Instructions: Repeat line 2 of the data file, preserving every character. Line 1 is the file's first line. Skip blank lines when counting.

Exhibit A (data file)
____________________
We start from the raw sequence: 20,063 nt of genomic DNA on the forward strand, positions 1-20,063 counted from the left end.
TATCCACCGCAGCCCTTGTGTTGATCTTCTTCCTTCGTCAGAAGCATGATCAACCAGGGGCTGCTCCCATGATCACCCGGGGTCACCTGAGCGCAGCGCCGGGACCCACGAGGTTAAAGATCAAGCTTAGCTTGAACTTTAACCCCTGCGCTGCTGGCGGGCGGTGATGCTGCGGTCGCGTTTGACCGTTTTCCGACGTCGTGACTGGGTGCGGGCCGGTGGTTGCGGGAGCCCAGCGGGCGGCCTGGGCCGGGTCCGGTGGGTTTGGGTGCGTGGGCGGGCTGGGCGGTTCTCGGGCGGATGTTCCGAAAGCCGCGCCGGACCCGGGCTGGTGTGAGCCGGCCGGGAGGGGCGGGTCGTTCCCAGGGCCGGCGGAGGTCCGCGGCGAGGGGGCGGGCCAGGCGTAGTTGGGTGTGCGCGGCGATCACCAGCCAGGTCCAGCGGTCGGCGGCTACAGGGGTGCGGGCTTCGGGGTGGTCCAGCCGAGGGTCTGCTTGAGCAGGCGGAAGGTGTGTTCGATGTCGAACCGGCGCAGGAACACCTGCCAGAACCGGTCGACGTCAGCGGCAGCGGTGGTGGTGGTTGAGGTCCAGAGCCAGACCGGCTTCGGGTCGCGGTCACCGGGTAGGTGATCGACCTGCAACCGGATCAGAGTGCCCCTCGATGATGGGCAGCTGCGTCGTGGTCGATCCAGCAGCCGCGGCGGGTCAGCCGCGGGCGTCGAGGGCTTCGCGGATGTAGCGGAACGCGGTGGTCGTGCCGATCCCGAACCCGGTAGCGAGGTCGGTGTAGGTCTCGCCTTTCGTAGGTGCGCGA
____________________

TATCCACCGCAGCCCTTGTGTTGATCTTCTTCCTTCGTCAGAAGCATGATCAACCAGGGGCTGCTCCCATGATCACCCGGGGTCACCTGAGCGCAGCGCCGGGACCCACGAGGTTAAAGATCAAGCTTAGCTTGAACTTTAACCCCTGCGCTGCTGGCGGGCGGTGATGCTGCGGTCGCGTTTGACCGTTTTCCGACGTCGTGACTGGGTGCGGGCCGGTGGTTGCGGGAGCCCAGCGGGCGGCCTGGGCCGGGTCCGGTGGGTTTGGGTGCGTGGGCGGGCTGGGCGGTTCTCGGGCGGATGTTCCGAAAGCCGCGCCGGACCCGGGCTGGTGTGAGCCGGCCGGGAGGGGCGGGTCGTTCCCAGGGCCGGCGGAGGTCCGCGGCGAGGGGGCGGGCCAGGCGTAGTTGGGTGTGCGCGGCGATCACCAGCCAGGTCCAGCGGTCGGCGGCTACAGGGGTGCGGGCTTCGGGGTGGTCCAGCCGAGGGTCTGCTTGAGCAGGCGGAAGGTGTGTTCGATGTCGAACCGGCGCAGGAACACCTGCCAGAACCGGTCGACGTCAGCGGCAGCGGTGGTGGTGGTTGAGGTCCAGAGCCAGACCGGCTTCGGGTCGCGGTCACCGGGTAGGTGATCGACCTGCAACCGGATCAGAGTGCCCCTCGATGATGGGCAGCTGCGTCGTGGTCGATCCAGCAGCCGCGGCGGGTCAGCCGCGGGCGTCGAGGGCTTCGCGGATGTAGCGGAACGCGGTGGTCGTGCCGATCCCGAACCCGGTAGCGAGGTCGGTGTAGGTCTCGCCTTTCGTAGGTGCGCGA